A brand-new land-based casino will open in Evansville next month. It will be a milestone in Indiana history.
The day that casino opens will be the day Indiana must grow up and leave childhood behind. Not grow up as in “finally decide to do the right thing.” But grow up in the sense of at least admitting it is doing something wrong instead of pretending it isn't.
The game of “let's pretend” began in 1993 when the state approved legislation allowing casinos, during an emergency session of the General Assembly and after a referendum in which 60 percent of the voters approved of legalized gambling.
But the state wanted to keep as much distance from such sinful goings on as it could. So casinos had to be on riverboats and, furthermore, the boats actually had to be navigating the water while gambling was taking place. The stated reason for the rigid requirement that the 10 riverboats would be on the Ohio River and Lake Michigan was that it would bring economic development to some poorer areas of Indiana while attracting gamblers from other states.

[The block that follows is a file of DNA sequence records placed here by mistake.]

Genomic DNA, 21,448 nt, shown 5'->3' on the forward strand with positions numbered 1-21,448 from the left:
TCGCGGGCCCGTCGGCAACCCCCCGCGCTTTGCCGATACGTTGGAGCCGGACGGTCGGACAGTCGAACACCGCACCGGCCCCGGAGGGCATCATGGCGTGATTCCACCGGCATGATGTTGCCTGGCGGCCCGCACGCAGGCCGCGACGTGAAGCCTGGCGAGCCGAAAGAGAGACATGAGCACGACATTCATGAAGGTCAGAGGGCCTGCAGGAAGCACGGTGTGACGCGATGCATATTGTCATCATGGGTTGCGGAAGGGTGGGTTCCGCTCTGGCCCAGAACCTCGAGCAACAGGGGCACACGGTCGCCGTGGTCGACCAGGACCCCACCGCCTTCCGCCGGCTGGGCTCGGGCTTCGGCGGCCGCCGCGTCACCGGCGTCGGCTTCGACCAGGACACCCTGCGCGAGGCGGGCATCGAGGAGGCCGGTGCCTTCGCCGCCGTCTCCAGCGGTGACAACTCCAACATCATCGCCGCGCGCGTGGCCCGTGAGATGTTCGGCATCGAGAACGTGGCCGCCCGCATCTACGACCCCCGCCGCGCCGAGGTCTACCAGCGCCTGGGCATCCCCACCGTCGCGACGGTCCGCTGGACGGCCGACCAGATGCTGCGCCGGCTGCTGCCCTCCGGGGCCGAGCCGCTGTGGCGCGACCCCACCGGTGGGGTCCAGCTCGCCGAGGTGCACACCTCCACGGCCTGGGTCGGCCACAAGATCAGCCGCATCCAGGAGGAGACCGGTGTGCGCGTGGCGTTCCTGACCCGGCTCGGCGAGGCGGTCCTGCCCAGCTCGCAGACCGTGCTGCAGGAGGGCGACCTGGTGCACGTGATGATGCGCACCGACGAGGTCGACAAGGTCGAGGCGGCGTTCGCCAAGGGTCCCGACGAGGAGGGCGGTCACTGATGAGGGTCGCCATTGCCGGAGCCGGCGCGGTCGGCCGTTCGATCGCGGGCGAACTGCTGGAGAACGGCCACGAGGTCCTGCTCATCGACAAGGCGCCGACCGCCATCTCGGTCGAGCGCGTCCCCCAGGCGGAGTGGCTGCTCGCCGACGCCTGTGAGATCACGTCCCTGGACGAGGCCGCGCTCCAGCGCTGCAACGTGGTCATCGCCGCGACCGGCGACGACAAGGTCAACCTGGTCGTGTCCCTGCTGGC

But the truth is officials didn't want that awful gambling on precious Hoosier soil. They could collect taxes from the evil enterprise, but the actual dirty deed would take place offshore.
Then came an unforeseen development. New casinos in surrounding states started to pop up, eating into riverboat profits and reducing the state's tax take. So the state eased up on its rules — the riverboats must still be “navigable,” but they could stay docked even while gambling was taking place. The idea wasn't to encourage gambling, you understand, but just to make the existing businesses more competitive.
Then there was even more competition from border states, so the gambling operations were finally allowed to move from the water's edge and build casinos on land, the one in Evansville being the first to make the change. Gov. Mike Pence allowed the change to become law without his signature in 2015 because, he said, it met his definition of not being “an expansion of gambling,” which he had pledged to prevent, and the “let's pretend” exercise continued.
Now, guess what? The Pokagon Band of Potawatomi Indians will open Indiana's first tribal casino in South Bend next year, and it won't have to pay gambling-related taxes or follow gaming laws imposed on other facilities. That means gambling revenue and tax receipts will go down again — probably dramatically — so the state will make the biggest reduction in the rules ever. At least, let's quite pretending that it isn't doubling down on its dependence on and commitment to the evil enterprise of gambling.